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Women, politics and power - gender equality is not just a woman's issue

Ahead of the UK Feminista summer school this weekend, OK co-editor Anthony Barnett and director of IPPR Nick Pearce discuss what can be done to rectify the woeful under-representation of women in UK politics and public life.

Ahead of the UK Feminista summer school this weekend, Anthony Barnett and Nick Pearce discuss what can be done to rectify the woeful under-representation of women in UK politics and public life. As OurKingdom's contribution we are launching this thread in which men debate discrimination against women, its causes and what can be done about it. The second contribution by Mike Edwards is here. Tomorrow, we will launch a debate between women on political strategy, starting with revolution and reform. All genders may join in the comments.

Dear Nick,

Yesterday it was announced that the nine people who make up the Bank of England Monetary Policy Committee which sets interest rates for the UK will no longer have a woman member. It was set up by the new Labour government in 1997 and usually since then it has always had at least one women on it. A long way from gender balance! You'd have thought that the imbalance would have been improved across the decade, in fact it has gone backwards, and now for the first time in nine years it is a men only club.

I have been thinking about this as we are planning to renew OurKingdom and widen the debate about power, liberty, rights and democracy across the UK, which is at the core of our group blog. Deep cultural currents shape these issues as well as the daily political battles and the larger international influences, from the EU to the global economy.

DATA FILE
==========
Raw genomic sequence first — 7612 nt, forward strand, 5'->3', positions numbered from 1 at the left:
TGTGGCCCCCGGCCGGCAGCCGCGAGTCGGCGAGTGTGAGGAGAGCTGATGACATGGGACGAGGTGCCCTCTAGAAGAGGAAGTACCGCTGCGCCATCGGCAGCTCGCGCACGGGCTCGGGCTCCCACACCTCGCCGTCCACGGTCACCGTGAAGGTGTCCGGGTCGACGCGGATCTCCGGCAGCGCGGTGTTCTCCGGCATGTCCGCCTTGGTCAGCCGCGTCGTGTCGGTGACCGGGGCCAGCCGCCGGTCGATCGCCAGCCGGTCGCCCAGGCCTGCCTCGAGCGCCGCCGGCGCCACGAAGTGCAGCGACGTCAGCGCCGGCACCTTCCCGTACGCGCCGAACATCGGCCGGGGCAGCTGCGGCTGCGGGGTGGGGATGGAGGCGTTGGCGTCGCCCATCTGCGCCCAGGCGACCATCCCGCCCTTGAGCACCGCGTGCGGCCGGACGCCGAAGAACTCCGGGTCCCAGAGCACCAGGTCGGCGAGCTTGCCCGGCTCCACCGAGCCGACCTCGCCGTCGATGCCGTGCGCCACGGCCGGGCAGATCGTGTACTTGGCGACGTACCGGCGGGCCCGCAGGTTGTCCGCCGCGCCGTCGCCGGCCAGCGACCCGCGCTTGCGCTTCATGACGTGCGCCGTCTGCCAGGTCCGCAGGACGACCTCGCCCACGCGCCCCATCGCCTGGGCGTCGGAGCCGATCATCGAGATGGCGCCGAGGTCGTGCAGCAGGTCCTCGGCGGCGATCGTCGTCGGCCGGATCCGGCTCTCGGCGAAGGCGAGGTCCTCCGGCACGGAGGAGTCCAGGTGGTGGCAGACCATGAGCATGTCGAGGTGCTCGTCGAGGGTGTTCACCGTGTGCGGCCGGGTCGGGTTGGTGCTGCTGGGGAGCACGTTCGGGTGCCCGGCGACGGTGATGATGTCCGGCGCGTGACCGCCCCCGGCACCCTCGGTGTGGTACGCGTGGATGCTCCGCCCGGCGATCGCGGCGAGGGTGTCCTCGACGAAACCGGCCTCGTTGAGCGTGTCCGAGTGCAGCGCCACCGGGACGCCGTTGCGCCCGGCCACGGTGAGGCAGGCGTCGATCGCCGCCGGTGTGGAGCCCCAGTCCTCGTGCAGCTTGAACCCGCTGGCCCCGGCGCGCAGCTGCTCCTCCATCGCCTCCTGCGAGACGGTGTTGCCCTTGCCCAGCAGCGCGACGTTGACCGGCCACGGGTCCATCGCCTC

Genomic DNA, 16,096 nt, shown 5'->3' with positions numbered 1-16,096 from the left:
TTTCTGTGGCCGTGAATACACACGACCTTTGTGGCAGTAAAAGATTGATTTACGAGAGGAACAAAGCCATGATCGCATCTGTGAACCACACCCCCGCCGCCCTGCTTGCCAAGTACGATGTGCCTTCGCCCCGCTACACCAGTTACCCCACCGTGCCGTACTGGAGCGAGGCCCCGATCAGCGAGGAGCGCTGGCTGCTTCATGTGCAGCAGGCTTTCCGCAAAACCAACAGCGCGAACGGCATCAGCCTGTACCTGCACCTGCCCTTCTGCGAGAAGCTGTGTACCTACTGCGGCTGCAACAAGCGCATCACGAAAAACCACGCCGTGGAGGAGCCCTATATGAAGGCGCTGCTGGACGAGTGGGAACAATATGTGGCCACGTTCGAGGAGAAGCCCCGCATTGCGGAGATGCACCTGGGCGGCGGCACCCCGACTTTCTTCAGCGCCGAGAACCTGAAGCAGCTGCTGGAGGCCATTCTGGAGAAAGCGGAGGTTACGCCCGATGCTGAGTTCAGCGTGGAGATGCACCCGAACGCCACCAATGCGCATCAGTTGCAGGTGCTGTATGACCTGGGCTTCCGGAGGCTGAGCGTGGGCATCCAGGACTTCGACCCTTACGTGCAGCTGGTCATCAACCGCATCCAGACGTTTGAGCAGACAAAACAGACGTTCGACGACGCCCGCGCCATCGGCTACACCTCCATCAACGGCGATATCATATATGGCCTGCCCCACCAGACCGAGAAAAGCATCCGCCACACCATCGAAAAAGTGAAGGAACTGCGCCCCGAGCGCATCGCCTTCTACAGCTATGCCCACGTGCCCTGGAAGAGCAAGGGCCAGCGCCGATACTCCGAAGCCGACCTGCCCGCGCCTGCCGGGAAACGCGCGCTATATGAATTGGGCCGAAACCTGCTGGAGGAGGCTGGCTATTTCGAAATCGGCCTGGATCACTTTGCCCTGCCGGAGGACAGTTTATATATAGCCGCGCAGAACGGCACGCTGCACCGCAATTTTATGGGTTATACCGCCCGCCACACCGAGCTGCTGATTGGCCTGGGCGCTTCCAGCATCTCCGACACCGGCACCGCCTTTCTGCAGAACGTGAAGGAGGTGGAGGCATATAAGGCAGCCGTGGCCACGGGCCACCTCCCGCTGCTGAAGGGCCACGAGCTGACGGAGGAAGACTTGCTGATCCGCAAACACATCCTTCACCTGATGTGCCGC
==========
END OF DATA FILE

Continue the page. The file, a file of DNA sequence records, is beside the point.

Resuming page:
At the moment in Britain high political strategy is pretty much a boy's game and this is doubly true when it comes to constitutional debates, that have been reduced here to technical issues very often (as a way of protecting the status quo from wider debate, in my view, but that's a larger issue!)
Its essential for a democracy to have creative input into policy-making from people with diverse experience. Gender is simply the first and most obvious expression of this.

There was an interesting package on the Today programme about the Bank's committee. The interviewer was a woman, and she talked to Diane Coyle, Sally Keeble and Dr DeAnne Julius, who was the first woman member when the Committee was set up in 1997. Much of the discussion was about why women are not interested in economics, assuming that the Committee's selection was justified and it was the fault of women not to have qualified. The points were made that there was a group think factor in any homogenous set of people, that the Committee had far too many academic economists on it (less independent minded, of course) and also that the Bank had failed to train internal women candidates.